Dragon Ball Xenoverse 2 is the sequel to the unique fighting game original, developed by developer Dimps. For fans of the fighting genre, the differences between a standard fighter and Dragon Ball Xenoverse 2 are immediately apparent. Instead of going with the standard menu selection in most fighters (story, versus, training, online), Xenoverse goes about its gameplay presentation in a totally unique way. Xenoverse 2 resembles more of an MMO (massively multiplayer online game) than a fighting game. While the gameplay itself is 3D arena fighting, the story is told through quests, missions, and a variety of other ways. It’s a risky gamble, but does it pay off? That’s what this review will let you know. As always, narrative is up first.
The narrative of Xenoverse 2 is entertaining based on its concept alone. You are a new agent in the Time Patrollers, a group of fighters who maintain the fragile timeline of the past. As a Time Patroller in training, you’re tasked with leveling up your character by training with different instructors. Once trained, you can take on story missions. These missions involve traveling back to the past, to fix the changes made in history. There’s a few new villains to carry the story, but a lot of content is great nostalgia for long time fans. You’ll find yourself revisiting popular fights from the anime and manga, and having a blast doing it. In between story missions, you’ll walk around the hub world.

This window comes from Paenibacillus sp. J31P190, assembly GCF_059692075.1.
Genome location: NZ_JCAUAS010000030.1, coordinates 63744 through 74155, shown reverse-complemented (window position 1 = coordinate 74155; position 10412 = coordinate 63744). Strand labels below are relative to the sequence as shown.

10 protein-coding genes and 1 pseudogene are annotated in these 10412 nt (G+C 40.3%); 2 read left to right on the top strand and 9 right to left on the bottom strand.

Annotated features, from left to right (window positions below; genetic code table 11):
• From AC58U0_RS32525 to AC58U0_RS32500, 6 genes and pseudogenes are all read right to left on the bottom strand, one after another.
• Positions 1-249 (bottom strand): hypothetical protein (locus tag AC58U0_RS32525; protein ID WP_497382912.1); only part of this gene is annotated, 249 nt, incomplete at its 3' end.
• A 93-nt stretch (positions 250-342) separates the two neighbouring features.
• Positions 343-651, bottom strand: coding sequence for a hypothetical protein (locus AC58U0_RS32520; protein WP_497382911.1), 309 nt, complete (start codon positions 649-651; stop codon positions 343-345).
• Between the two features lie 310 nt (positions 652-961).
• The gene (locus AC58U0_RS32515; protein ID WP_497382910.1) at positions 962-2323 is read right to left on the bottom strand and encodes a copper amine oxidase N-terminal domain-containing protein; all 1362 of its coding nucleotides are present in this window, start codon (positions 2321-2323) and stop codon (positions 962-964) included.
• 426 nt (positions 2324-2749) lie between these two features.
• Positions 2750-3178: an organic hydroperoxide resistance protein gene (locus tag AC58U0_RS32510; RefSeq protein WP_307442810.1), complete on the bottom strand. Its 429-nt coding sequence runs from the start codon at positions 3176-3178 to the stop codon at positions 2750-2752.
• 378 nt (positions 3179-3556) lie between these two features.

The hub world is full of fun quests and activities to try. A lot of this plays directly into the interesting gameplay systems, and I’ll get into that in the gameplay section of the review. However, it’s nice to see the hub world fleshed out. There’s a certain liveliness to the hub world that really makes it a treat to walk around. This is doubled when you activate online lobbies (basically the single player hub world populated with other players). Overall, the narrative is good, but I wish there was more story missions in comparison to the side activities. Beyond that, it might be hard for a complete newcomer to understand what’s going on. If you’re unfamiliar with Dragon Ball as a series, I recommend playing the first game or doing some light familiarization. Ultimately, the more you know about Dragon Ball lore going in, the more enjoyment you’ll get out of the story.